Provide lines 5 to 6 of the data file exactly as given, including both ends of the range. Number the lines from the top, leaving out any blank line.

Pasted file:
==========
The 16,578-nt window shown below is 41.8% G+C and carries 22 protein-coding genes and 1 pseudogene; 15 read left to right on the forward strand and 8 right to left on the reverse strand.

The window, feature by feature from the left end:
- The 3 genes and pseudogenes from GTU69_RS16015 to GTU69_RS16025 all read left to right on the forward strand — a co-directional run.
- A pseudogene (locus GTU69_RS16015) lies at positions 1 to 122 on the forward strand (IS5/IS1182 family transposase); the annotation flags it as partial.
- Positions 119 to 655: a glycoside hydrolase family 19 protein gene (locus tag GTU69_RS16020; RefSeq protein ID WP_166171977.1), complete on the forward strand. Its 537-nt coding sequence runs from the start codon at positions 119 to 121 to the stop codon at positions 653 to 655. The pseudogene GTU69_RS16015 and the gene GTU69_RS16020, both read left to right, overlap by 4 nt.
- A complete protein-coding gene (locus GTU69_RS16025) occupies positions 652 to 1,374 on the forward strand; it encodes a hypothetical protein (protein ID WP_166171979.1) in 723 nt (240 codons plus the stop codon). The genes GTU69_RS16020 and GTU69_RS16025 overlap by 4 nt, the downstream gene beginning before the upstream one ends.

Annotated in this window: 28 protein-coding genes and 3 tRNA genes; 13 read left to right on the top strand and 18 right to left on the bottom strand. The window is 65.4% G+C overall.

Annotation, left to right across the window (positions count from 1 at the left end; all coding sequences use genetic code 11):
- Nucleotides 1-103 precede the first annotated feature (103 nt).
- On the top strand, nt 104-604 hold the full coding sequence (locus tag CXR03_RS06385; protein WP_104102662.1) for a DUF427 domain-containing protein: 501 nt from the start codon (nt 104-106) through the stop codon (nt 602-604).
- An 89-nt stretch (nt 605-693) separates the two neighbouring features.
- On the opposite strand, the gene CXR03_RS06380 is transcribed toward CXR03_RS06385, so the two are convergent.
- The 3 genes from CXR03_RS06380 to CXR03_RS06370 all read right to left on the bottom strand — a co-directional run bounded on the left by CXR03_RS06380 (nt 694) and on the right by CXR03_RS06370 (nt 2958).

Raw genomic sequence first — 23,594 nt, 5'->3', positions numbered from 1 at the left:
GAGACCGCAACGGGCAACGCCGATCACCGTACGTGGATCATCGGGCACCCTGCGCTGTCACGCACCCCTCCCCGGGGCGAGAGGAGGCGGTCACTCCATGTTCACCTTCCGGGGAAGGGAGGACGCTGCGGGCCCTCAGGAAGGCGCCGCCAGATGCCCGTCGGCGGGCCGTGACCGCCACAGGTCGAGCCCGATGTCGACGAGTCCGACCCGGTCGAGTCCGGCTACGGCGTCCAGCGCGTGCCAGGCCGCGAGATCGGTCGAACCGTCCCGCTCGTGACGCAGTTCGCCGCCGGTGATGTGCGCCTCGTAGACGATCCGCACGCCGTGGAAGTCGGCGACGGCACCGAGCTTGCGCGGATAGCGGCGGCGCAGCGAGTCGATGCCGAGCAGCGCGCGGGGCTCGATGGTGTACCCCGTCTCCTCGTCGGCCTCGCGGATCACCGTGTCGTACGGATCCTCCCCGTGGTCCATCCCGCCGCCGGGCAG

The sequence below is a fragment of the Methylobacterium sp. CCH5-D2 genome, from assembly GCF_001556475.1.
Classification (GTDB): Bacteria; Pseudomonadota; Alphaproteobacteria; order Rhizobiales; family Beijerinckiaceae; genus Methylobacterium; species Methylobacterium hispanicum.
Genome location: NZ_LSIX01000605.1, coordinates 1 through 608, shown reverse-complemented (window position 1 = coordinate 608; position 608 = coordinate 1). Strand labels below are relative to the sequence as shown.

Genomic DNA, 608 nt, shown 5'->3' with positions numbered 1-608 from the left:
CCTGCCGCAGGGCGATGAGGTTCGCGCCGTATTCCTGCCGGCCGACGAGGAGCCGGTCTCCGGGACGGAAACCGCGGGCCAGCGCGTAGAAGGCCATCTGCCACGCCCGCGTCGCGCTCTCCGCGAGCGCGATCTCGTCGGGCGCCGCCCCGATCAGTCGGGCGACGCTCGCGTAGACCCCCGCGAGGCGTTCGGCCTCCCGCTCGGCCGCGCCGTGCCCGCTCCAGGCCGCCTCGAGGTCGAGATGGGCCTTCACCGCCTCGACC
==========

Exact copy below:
- Positions 119 to 655: a glycoside hydrolase family 19 protein gene (locus tag GTU69_RS16020; RefSeq protein ID WP_166171977.1), complete on the forward strand. Its 537-nt coding sequence runs from the start codon at positions 119 to 121 to the stop codon at positions 653 to 655. The pseudogene GTU69_RS16015 and the gene GTU69_RS16020, both read left to right, overlap by 4 nt.
- A complete protein-coding gene (locus GTU69_RS16025) occupies positions 652 to 1,374 on the forward strand; it encodes a hypothetical protein (protein ID WP_166171979.1) in 723 nt (240 codons plus the stop codon). The genes GTU69_RS16020 and GTU69_RS16025 overlap by 4 nt, the downstream gene beginning before the upstream one ends.